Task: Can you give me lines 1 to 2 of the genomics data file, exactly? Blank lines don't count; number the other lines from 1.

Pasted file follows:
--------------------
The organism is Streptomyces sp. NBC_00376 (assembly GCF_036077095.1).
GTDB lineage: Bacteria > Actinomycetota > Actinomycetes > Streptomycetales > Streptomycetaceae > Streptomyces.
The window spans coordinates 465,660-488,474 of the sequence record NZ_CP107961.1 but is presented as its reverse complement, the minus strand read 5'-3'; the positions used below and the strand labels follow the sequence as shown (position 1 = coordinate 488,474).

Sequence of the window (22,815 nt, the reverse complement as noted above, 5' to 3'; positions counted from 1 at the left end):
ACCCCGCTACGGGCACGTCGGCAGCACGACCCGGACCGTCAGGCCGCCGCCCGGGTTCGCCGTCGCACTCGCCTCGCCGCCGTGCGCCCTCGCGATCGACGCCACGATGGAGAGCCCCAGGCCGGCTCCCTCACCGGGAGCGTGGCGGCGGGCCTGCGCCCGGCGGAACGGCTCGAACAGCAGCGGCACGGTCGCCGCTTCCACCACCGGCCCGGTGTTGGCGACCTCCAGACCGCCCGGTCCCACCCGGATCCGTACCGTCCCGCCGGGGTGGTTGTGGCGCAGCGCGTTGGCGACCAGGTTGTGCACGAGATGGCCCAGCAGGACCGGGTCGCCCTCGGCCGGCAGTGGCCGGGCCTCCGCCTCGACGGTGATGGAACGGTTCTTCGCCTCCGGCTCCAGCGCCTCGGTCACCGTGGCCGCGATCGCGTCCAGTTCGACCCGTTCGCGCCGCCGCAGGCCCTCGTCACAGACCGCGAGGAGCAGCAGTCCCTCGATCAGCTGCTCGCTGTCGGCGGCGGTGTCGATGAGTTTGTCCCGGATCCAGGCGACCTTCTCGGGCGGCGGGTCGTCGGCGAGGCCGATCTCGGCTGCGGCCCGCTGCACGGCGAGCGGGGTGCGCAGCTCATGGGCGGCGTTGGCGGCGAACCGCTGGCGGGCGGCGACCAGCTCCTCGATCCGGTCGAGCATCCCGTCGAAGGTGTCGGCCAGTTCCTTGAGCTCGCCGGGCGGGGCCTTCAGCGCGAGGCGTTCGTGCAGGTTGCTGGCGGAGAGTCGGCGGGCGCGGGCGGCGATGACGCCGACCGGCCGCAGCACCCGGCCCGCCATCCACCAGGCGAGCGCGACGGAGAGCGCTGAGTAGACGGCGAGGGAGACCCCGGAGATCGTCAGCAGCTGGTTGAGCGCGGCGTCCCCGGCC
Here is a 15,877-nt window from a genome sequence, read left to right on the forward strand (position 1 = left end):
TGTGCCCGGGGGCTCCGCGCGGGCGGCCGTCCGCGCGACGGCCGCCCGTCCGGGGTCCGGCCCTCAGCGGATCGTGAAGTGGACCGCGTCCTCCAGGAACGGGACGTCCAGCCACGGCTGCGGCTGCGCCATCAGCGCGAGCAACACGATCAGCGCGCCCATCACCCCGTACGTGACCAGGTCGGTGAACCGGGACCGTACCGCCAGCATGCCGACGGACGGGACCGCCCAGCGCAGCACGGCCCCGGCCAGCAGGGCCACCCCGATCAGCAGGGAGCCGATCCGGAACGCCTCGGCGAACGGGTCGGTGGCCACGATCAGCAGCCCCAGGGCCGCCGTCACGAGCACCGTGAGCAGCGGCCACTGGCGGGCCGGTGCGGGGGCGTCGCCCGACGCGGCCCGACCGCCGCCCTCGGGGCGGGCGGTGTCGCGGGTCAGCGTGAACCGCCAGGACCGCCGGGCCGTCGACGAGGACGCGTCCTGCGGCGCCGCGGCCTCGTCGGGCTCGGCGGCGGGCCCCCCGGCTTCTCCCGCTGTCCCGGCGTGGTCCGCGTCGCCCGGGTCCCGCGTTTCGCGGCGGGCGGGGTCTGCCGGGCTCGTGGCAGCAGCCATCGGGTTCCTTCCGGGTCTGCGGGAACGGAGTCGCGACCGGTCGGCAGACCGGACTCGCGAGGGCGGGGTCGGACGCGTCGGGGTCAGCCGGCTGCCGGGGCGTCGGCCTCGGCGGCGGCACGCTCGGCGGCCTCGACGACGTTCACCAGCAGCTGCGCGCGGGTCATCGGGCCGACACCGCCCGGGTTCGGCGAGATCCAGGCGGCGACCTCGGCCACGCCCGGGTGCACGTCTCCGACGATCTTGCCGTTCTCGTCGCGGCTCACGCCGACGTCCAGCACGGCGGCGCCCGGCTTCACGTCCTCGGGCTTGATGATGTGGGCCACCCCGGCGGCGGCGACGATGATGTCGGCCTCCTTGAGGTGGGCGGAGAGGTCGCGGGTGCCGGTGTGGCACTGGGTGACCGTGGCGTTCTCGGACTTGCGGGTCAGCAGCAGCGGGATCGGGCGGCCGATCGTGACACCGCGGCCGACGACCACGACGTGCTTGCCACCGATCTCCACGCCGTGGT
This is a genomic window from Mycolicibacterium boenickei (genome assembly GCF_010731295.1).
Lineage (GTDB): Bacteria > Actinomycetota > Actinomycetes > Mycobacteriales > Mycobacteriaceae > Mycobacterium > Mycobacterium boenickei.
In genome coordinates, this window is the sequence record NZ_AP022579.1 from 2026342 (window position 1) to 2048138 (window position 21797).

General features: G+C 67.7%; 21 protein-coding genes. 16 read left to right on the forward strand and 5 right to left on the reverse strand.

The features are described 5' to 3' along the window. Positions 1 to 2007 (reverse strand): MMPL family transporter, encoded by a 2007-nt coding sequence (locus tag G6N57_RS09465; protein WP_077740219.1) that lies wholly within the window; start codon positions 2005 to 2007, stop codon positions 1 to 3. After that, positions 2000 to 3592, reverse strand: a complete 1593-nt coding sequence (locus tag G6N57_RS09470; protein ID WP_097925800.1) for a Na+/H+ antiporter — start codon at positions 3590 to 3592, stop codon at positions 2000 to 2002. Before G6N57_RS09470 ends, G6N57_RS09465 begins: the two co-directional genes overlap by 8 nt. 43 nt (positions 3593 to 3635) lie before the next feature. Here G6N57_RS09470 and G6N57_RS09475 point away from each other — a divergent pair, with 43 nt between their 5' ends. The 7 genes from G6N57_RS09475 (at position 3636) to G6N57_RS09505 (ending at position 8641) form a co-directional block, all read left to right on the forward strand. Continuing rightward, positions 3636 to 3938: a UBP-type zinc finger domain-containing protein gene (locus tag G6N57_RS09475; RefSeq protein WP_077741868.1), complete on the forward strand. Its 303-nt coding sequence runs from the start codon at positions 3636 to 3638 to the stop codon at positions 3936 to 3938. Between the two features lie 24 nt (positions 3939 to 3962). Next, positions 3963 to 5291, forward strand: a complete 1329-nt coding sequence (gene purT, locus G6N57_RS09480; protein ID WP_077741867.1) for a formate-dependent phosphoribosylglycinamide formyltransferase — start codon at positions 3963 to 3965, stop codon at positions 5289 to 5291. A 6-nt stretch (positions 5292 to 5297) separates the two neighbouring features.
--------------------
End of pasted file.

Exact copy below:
The organism is Streptomyces sp. NBC_00376 (assembly GCF_036077095.1).
GTDB lineage: Bacteria > Actinomycetota > Actinomycetes > Streptomycetales > Streptomycetaceae > Streptomyces.